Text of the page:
Apparently, the last month of school is the elementary equivalent of a constant full moon. Kids who were once decent, mild-mannered, and well behaved now turn into Mr. Hyde.
The third grade is going on a field trip this Friday (weather permitting) to a nearby park for a day of outdoors fun. For the past couple of weeks, we have been trying to maintain order by implementing a system of "three strikes and you're out” in regards to this field trip. A strike can be given because of the student not doing homework, fighting, disrespect, etc.
Oh, and for playing with spinners. If you're not familiar with spinners, then congratulations -- they are a major headache. Put simply, they are little paper constructs that the kids play with all day long if you let them. Mrs. Educator and I both made it very clear that a strike would automatically be given to anyone seen making or playing with a spinner. Not believing us, one of our kids pulled out a spinner the very next day and got smacked down for it. The next day, he got his second strike for playing with a spinner again! And yesterday, one of our little girls who already had two strikes made a spinner in class. These kids are no doubt going to grow up to be the people who think that THEY will be the one to survive going over Niagara Falls in the barrel.
Now, two days before the field trip, Mrs. Educator and I have five kids who have already gotten three strikes, and two more who have two strikes! In all, there are already 16 third-graders who have lost their privilege of going with us on Friday. It's gotten to the point where one of the third-grade teachers is going to have to stay at school with these kids. I plan on leaving some calculus problems for these miscreants to work on.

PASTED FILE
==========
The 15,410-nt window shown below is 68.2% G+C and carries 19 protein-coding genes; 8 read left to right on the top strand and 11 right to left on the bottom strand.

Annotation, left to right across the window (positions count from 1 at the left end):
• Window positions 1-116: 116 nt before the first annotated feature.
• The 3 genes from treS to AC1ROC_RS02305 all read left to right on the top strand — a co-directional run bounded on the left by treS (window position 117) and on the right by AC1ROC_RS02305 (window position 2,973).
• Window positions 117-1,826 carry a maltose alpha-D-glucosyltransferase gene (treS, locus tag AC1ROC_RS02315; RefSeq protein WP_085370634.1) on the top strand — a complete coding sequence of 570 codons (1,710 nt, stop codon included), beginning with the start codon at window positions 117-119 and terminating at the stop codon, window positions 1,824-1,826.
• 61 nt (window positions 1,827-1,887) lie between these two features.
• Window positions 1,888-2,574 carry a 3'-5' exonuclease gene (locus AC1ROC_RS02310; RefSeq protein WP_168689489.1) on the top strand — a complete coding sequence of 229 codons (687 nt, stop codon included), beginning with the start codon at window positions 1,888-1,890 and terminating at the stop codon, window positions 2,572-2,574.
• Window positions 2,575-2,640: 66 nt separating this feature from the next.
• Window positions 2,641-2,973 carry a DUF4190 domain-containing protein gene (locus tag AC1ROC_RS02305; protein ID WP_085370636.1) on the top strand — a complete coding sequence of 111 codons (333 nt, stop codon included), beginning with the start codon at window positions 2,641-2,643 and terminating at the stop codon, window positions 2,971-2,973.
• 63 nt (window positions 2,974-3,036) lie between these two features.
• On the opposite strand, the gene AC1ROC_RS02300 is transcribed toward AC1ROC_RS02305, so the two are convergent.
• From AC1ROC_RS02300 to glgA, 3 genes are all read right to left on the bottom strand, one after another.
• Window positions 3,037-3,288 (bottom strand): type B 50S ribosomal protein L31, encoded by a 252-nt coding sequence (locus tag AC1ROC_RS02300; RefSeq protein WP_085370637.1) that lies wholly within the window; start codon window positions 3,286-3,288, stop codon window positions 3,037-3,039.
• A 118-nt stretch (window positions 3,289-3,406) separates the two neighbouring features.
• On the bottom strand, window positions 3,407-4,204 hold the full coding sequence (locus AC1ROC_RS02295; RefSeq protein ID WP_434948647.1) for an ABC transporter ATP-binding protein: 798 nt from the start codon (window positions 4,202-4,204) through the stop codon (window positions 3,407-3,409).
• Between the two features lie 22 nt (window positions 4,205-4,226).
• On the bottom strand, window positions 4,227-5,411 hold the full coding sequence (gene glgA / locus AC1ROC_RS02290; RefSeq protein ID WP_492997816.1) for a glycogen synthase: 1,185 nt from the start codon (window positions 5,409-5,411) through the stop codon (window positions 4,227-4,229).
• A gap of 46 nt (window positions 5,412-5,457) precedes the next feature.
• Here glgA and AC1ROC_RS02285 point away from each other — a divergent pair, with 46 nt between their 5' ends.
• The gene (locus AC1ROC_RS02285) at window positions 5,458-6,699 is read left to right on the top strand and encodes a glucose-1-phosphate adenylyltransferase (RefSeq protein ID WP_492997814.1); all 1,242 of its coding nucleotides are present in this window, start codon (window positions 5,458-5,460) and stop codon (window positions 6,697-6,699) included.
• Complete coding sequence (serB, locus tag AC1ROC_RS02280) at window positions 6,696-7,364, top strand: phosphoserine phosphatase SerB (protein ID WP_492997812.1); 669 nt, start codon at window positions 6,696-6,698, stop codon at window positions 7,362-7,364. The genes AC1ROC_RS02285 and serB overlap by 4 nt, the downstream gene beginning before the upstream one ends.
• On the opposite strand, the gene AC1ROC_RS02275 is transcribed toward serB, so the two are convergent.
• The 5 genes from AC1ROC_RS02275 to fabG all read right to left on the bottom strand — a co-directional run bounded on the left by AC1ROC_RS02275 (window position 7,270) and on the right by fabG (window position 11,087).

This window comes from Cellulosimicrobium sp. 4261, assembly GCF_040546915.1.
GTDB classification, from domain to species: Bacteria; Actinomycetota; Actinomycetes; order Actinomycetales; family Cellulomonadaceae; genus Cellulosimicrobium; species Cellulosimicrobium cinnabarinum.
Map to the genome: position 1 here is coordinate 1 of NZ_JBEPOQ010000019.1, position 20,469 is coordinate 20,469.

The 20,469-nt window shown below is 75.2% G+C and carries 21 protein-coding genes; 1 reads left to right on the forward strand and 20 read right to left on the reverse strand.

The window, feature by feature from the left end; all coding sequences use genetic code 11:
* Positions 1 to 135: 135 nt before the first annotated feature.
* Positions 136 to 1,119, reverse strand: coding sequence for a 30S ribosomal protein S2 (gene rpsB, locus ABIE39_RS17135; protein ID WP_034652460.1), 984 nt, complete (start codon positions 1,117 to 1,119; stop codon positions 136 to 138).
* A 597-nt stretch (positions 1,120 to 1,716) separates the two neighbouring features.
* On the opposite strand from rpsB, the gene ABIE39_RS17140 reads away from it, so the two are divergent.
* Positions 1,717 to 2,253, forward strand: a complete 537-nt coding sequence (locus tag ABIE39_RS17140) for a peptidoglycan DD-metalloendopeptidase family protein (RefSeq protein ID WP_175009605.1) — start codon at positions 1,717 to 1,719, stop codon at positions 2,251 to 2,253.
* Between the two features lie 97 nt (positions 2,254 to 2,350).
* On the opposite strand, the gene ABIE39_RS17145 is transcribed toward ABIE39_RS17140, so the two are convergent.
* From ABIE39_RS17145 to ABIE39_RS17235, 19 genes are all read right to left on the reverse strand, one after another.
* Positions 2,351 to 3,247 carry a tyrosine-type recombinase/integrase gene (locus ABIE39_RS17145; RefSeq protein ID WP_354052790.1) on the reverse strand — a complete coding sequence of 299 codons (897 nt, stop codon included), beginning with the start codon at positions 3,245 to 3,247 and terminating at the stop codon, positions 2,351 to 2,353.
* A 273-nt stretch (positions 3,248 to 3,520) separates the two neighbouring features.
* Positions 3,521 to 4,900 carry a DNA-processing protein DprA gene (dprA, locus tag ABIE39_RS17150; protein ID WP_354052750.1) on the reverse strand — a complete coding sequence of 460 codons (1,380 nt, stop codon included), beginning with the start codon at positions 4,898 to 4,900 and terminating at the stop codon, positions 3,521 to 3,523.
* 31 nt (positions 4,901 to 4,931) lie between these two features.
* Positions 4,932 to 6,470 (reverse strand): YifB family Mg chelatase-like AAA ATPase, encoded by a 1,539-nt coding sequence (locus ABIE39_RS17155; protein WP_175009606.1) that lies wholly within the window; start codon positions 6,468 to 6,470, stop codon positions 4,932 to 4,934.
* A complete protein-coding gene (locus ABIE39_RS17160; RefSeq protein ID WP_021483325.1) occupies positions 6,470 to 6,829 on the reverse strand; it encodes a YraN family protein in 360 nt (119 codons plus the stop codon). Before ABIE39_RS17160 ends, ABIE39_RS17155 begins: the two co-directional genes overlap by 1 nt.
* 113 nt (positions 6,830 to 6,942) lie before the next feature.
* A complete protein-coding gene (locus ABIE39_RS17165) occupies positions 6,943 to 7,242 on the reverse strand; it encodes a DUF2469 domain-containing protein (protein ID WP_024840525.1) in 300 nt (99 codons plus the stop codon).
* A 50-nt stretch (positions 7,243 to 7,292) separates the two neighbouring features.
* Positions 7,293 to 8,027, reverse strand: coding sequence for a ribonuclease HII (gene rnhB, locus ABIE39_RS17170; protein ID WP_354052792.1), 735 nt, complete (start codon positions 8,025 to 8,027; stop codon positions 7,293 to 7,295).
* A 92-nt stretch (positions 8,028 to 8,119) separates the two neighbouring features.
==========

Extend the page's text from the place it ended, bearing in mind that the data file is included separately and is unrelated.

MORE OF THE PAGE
Over in the bilingual classes, they have been dealing with a group of kids who stole things from last week's book fair in the library. This is upsetting and disappointing on so many levels. For one thing, we shouldn't have to be dealing with theft at this age. For another, most of these kids don't seem to feel the slightest bit of remorse. In fact, one of them was telling me that she was going to be suspended today in a tone that almost suggested happiness.
Another reason that I find Bilingualgate so depressing is that two of the little girls involved are the cutest, most adorable little munchkins in the whole school. They always come up and talk to me, often in Spanish, and they used to be sweet as well. Just a couple of days ago, they called me over in the lunch line and promised me that they would not get into any more trouble -- even going so far as to pinky swear with me.
Now, that pinky swear has been completely violated. And if you can’t count on the sanctity of a pinky swear, what's the point to life?
I think I understand how Mr. Drummond from Diff’rent Strokes felt when he learned that two of his kids had turned to lives of crime.
All I can do at this point is to try to continue to cultivate and improve the Gary Colemans of the third-grade…